Image: NASA/CHANDRA X-RAY OBSERVATORY
The phrase mass extinction often calls to mind such potential culprits as asteroid impacts and volcanism. But new research suggests that in the case of a die-off of marine creatures that occurred two million years ago, at the interface of the Pleistocene and Pliocene epochs, a different phenomenon was to blame. According to a report appearing in the February 25 issue of the journal Physical Review Letters, cosmic rays from the explosion of a nearby supernova may have done these animals in.
Conventional explanations for the extinction, which claimed the lives of numerous molluscs, look to the emergence of the Panama isthmus or climate cooling from Northern Hemisphere glaciations. But analysis of a cluster of stars in our galactic neighborhood known as the Scorpius-Centaurus association led Narciso Bentez of Johns Hopkins University and colleagues to conclude otherwise. They determined that Scorpius-Centaurus has produced 20 supernovae explosionsthe swan songs of dying starsduring the last 11 million years. One of these outbursts, the team proposes, occurred around two million years ago, and took place close enough to Earth for its cosmic rays to catalyze large-scale destruction of the ozone layer. The resulting increase in harmful ultraviolet rays from the sun reaching Earth, they say, could have killed the marine plankton that molluscs depend on for food.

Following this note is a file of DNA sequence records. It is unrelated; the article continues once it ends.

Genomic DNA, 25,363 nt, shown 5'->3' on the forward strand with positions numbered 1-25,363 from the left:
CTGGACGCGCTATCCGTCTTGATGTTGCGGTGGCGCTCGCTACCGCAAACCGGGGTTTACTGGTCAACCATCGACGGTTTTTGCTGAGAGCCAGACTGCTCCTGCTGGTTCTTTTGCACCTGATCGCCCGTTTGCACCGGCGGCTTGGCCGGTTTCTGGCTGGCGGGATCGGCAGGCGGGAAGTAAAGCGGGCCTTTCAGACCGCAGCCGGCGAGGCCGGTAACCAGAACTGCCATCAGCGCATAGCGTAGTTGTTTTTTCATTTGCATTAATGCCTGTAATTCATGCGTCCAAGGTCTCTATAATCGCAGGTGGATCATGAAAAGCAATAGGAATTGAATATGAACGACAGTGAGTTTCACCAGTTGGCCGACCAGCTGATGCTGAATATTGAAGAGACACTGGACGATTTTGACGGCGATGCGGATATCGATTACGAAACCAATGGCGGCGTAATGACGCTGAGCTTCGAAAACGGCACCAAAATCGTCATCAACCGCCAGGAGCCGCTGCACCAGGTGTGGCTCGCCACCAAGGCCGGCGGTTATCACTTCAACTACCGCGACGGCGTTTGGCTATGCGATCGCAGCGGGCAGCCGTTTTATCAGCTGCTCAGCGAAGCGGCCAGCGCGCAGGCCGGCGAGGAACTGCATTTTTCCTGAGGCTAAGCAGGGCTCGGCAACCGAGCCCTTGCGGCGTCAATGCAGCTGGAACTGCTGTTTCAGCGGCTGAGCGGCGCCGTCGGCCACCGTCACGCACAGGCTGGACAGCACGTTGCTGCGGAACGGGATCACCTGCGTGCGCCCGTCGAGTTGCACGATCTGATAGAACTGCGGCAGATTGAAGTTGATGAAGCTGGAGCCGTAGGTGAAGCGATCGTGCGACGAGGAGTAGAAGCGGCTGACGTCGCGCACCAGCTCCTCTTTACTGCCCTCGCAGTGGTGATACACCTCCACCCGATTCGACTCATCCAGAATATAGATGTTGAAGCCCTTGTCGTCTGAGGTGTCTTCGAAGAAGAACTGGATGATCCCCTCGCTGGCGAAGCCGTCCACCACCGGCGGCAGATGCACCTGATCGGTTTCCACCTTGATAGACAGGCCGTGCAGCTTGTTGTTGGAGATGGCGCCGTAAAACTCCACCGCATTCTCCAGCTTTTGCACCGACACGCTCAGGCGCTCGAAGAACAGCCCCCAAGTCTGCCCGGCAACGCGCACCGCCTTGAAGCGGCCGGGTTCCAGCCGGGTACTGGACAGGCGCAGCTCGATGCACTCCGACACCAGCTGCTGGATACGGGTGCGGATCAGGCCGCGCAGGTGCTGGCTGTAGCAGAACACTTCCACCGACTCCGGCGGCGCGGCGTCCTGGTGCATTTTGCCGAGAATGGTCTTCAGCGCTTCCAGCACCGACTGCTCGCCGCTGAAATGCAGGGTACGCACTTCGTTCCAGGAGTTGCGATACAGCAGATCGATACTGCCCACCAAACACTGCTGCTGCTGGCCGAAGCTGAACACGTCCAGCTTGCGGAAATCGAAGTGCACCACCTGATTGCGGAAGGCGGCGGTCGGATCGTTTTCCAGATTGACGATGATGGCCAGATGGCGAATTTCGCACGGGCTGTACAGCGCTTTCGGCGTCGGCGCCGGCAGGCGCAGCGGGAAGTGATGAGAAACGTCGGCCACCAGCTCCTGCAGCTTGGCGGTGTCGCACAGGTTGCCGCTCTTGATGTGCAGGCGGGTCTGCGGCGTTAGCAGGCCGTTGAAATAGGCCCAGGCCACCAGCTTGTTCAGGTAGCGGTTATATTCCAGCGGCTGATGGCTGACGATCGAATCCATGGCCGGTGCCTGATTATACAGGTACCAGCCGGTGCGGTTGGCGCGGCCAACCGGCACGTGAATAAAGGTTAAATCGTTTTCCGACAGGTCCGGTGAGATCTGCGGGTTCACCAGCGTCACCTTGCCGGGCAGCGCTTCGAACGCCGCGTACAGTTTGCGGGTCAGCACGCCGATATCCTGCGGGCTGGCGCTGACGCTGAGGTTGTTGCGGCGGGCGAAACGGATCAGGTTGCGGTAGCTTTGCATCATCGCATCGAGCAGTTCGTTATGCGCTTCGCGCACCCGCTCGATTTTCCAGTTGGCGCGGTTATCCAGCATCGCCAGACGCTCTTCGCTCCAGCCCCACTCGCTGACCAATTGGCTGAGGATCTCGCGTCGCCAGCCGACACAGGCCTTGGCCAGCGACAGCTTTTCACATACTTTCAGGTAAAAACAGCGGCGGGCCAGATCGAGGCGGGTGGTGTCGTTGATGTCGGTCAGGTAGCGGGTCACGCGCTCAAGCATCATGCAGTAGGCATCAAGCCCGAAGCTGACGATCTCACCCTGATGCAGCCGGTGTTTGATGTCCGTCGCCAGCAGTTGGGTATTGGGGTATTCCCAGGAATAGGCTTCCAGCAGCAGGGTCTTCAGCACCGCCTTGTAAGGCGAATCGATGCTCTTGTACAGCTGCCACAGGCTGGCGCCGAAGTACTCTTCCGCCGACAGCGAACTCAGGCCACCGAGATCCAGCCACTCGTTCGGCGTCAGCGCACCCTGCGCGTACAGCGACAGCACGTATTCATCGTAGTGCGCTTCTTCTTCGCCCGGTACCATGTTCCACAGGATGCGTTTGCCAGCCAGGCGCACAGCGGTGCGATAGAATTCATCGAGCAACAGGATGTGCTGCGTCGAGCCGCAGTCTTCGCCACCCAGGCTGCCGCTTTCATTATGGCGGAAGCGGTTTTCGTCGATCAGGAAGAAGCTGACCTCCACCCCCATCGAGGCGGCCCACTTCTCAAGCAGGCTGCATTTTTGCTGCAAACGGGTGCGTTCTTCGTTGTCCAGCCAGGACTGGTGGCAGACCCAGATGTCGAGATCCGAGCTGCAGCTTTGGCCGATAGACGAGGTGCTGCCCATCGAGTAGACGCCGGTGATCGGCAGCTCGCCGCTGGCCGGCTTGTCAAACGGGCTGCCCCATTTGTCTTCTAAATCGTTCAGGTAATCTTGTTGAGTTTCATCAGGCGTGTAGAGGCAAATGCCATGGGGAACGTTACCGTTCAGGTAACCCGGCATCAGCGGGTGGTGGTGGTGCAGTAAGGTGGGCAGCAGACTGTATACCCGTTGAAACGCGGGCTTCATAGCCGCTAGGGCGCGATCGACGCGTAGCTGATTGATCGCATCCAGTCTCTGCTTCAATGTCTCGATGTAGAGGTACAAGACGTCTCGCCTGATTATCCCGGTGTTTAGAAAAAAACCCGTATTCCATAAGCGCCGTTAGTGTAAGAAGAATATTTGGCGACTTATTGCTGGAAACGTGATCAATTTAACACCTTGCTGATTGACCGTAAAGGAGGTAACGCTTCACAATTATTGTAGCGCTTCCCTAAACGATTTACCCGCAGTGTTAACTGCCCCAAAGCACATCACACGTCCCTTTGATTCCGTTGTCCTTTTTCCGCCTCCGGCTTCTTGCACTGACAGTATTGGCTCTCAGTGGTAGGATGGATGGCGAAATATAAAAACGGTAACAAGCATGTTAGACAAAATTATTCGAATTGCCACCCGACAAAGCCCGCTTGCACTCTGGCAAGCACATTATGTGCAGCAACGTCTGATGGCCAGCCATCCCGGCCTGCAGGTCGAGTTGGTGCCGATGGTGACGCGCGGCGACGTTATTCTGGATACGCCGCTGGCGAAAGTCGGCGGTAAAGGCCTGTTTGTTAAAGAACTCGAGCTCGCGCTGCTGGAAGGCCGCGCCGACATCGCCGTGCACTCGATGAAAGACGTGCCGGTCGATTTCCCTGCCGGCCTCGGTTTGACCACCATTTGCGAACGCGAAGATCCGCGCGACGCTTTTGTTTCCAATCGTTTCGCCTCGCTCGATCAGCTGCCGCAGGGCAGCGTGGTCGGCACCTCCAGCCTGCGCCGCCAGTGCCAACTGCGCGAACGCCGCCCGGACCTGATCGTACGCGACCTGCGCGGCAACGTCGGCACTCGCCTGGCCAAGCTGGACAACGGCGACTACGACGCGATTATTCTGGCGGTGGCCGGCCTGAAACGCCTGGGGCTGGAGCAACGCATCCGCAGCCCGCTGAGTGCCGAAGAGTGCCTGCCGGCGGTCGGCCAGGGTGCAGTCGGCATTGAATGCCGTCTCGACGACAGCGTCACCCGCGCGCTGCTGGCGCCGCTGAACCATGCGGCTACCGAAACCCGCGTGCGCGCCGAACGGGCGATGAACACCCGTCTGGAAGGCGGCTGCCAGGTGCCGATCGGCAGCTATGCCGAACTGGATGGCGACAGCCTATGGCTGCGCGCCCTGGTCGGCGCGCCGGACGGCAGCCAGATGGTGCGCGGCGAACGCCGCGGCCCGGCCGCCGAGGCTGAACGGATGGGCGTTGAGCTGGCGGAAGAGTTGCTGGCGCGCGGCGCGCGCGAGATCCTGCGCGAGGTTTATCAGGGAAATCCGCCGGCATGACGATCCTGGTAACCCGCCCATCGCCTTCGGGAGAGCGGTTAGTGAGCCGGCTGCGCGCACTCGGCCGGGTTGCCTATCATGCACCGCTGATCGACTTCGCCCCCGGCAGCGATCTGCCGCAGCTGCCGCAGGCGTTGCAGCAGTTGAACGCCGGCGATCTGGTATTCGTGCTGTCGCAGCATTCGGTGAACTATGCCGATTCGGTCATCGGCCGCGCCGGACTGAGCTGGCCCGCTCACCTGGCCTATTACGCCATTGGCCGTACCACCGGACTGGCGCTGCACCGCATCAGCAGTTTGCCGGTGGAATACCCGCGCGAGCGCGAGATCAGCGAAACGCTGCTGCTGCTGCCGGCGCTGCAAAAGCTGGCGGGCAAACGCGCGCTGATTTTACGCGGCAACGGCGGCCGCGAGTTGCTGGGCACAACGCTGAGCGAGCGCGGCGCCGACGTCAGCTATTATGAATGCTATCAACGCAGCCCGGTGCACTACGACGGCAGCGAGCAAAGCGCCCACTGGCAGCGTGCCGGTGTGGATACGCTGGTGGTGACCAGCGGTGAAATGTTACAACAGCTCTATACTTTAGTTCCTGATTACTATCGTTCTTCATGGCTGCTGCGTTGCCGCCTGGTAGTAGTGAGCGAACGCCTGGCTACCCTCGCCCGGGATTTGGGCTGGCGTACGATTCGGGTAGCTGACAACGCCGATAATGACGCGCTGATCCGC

The supernova explosion hypothesis for mass extinctions has floated around in academic circles for more than four decades, but the new study may make the strongest case yet. The next step, Bentez and his co-authors note, will be to determine more precisely the time and distance at which each supernova explosion took place. "A coincidence in time between the [supernova] expected to have the strongest effects on the biosphere and the Pleistocene-Pliocene extinction," they write, "would strongly support the existence of a link between both events."